Paddy Davitt verdict: City have the X-factor. They also have work to do
- Credit: Paul Chesterton/Focus Images Ltd
Daniel Farke might need to change the locks on his office at Colney to keep Mario Vrancic out after another remarkable slice of Championship life at Norwich City.
Even by the epic standards of Norwich City’s title winning campaign two years ago the manner of these last three league wins defy belief.
Two stoppage time victories, and an 87th minute decider to sink Birmingham in between; with Vrancic the centrifugal force spinning his side upwards.
There was something reassuringly predictable about the final outcome when the Bosnian dotted that ball down 20 yards outside the box and prepared to dip into his set piece bag of sorcery. Roughly two hours before Vrancic was the very last Norwich player to return to the dressing room during the pre-match warm ups.
Alone, with a ball for company, he practised a series of free kicks almost in the identical spot in front of the Barclay where he delivered when it mattered.
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That is either delicious coincidence or Vrancic knew he might be required for another dramatic match-winning intervention. It certainly highlighted again his impeccable timing and showman’s instinct.
Inevitably the clarion calls for Farke to shoehorn him into his midfield from the start will grow even louder.
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Perhaps led most vocally by the man himself, who you can be sure is unimpressed at being labelled a ‘super sub’. Farke, as he does so well in his media briefings, has already explained the logic and his thought processes. Vrancic’s ability to turn a game, and his ‘world class’ instincts to smell a pass others simply never see, are not in doubt. Least of all by the head coach who joked recently people thought he was Vrancic’s ‘father-in-law’, given his faith in the cultured midfielder during a rocky debut season in Norfolk.
But Vrancic does not offer the same defensive protection as others at Farke’s disposal.
That subtle change in the balance of Norwich’s central midfield, undertaken in the midst of a failed Premier League relegation tussle, appears to remain uppermost in the German’s thinking.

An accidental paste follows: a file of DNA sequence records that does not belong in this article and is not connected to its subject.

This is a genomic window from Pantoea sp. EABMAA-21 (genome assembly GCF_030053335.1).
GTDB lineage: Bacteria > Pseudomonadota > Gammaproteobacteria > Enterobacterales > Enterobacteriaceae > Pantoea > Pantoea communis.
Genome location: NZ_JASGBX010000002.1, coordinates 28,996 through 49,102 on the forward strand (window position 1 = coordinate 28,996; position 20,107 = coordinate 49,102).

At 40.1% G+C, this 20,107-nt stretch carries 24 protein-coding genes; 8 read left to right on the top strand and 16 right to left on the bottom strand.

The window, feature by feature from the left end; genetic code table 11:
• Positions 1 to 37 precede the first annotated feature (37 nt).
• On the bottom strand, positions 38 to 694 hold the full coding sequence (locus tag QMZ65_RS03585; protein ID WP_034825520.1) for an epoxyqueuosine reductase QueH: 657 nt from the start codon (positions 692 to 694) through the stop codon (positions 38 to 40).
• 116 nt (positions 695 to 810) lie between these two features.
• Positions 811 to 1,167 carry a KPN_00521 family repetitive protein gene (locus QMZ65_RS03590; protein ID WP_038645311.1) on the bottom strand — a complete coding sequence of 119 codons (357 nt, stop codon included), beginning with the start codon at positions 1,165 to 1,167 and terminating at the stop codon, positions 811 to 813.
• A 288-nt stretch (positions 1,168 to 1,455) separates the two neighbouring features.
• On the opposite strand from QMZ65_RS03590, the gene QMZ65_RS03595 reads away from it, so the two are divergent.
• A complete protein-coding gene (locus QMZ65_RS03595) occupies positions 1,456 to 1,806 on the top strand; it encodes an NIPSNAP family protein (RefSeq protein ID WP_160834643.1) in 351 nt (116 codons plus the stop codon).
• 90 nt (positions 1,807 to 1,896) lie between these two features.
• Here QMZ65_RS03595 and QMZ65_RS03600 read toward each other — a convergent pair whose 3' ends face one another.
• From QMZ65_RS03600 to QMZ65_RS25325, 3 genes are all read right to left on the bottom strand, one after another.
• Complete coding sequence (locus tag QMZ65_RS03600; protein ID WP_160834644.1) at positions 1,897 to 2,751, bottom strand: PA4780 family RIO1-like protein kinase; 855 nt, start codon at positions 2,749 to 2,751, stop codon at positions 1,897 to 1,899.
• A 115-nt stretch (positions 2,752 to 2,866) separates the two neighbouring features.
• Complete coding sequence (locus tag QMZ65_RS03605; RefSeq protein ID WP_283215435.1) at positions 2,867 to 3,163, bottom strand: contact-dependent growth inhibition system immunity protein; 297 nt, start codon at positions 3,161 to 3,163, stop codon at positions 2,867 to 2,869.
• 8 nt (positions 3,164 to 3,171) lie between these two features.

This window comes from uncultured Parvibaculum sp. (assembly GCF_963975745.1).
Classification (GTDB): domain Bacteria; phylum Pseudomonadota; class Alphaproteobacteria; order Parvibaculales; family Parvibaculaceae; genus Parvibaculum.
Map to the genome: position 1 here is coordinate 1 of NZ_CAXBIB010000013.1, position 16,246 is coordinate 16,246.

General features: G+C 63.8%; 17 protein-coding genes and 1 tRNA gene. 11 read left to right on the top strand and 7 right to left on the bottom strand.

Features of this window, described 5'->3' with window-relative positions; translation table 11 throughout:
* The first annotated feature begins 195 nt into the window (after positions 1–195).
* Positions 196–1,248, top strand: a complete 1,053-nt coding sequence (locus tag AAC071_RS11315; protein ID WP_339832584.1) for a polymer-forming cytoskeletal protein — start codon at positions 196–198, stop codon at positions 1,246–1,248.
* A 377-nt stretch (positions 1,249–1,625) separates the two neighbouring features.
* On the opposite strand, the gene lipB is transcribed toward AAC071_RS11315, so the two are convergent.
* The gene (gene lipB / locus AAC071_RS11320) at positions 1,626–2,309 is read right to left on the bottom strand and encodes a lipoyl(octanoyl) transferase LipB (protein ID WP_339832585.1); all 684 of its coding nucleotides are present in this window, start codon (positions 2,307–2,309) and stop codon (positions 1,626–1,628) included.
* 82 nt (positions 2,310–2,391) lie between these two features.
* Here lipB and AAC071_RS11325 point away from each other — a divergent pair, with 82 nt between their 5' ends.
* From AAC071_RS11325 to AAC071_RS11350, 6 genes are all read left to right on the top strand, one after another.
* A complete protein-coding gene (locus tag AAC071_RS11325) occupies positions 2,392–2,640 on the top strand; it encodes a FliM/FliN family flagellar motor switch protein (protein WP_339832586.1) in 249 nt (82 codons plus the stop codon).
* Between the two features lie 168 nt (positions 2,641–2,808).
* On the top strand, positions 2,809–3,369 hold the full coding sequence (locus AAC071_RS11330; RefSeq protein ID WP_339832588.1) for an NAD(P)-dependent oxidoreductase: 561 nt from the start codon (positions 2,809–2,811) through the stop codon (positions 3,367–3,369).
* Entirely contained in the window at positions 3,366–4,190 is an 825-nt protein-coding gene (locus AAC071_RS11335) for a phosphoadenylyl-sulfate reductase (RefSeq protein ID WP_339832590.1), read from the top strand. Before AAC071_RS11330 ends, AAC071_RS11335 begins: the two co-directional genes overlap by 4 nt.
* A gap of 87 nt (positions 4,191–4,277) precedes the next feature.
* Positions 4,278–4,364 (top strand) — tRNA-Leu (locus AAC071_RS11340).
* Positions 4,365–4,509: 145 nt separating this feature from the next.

Kenny McLean and Alex Tettey became a preferred option when Moritz Leitner and Tom Trybull were unable to exert the control they threatened in those optimistic early months of top flight life.
Now it is Olly Skipp and Lukas Rupp; a pairing with potential but, as demonstrated against a wonderfully spirited Wycombe, yet to provide the type of control Farke demands on a routine basis in a key area. From the moment Scott Kashket intercepted David Wheeler’s hopeful knockdown, a procession turned into another Championship grind.
Arguably up until the physical and mental exertions of trying to bridge the gulf in quality told.
But it still took a moment of individual brilliance from a player who may well have to accept his current status for the foreseeable.
Farke needs no convincing of his talent, but there is a bigger picture in play. The priority, following relegation, was to shed a losing culture; when getting beaten became the norm and acceptance, at least peering from outside the camp, appeared to come all too readily.
That is why the likes of Ben Gibson and Jordan Hugill were recruited - as much for their character and leadership as their obvious footballing ability.
If Farke has decided this opening phase of the Championship fightback is about marginal gains, about restoring confidence and self belief, and ultimately about winning games, then his team selections betray a degree of conservatism tinged with the undoubted X-factor potential further forward of a Todd Cantwell or Emi Buendia.
Fulsome credit needs to be showered on Gareth Ainsworth’s side. This was not just about what Norwich failed to do for a large portion of the contest.
They married resilience with attacking ambition and it made for an uncomfortable watch. It was also a pertinent reminder there are no cheap points. Especially with trips to Brentford and Bristol City on the horizon - assignments were Norwich will need solidity without the ball. They may also need Vrancic to sprinkle his magic dust.
This is less a conundrum for Farke. It is a signal to the rest Norwich possess an enviable depth of resource. That should be a cause for celebration.
A trio of league wins does not disguise there are issues to be resolved.
But City’s impressive levels of productivity since the international break is putting foundations in place. The roof and the fixtures and fittings can come later.